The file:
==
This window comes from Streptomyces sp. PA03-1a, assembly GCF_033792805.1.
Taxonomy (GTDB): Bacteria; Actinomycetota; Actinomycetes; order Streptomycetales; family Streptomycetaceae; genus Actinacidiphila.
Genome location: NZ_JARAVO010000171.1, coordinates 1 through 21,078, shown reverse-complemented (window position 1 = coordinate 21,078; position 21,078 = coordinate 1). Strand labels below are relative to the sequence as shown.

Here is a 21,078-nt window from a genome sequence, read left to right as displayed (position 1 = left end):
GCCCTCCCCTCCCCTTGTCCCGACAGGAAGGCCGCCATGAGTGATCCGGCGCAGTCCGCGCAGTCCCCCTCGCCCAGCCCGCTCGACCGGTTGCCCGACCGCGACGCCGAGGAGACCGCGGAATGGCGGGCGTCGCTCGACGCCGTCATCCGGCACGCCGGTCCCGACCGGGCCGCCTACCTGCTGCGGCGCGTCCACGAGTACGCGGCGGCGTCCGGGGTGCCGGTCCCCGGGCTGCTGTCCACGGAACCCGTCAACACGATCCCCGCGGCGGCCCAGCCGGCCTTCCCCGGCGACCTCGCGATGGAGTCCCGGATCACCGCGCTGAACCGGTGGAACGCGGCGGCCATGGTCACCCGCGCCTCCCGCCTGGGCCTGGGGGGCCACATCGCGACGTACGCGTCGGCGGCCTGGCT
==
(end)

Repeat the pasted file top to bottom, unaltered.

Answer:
This window comes from Streptomyces sp. PA03-1a, assembly GCF_033792805.1.
Taxonomy (GTDB): Bacteria; Actinomycetota; Actinomycetes; order Streptomycetales; family Streptomycetaceae; genus Actinacidiphila.
Genome location: NZ_JARAVO010000171.1, coordinates 1 through 21,078, shown reverse-complemented (window position 1 = coordinate 21,078; position 21,078 = coordinate 1). Strand labels below are relative to the sequence as shown.

Here is a 21,078-nt window from a genome sequence, read left to right as displayed (position 1 = left end):
GCCCTCCCCTCCCCTTGTCCCGACAGGAAGGCCGCCATGAGTGATCCGGCGCAGTCCGCGCAGTCCCCCTCGCCCAGCCCGCTCGACCGGTTGCCCGACCGCGACGCCGAGGAGACCGCGGAATGGCGGGCGTCGCTCGACGCCGTCATCCGGCACGCCGGTCCCGACCGGGCCGCCTACCTGCTGCGGCGCGTCCACGAGTACGCGGCGGCGTCCGGGGTGCCGGTCCCCGGGCTGCTGTCCACGGAACCCGTCAACACGATCCCCGCGGCGGCCCAGCCGGCCTTCCCCGGCGACCTCGCGATGGAGTCCCGGATCACCGCGCTGAACCGGTGGAACGCGGCGGCCATGGTCACCCGCGCCTCCCGCCTGGGCCTGGGGGGCCACATCGCGACGTACGCGTCGGCGGCCTGGCT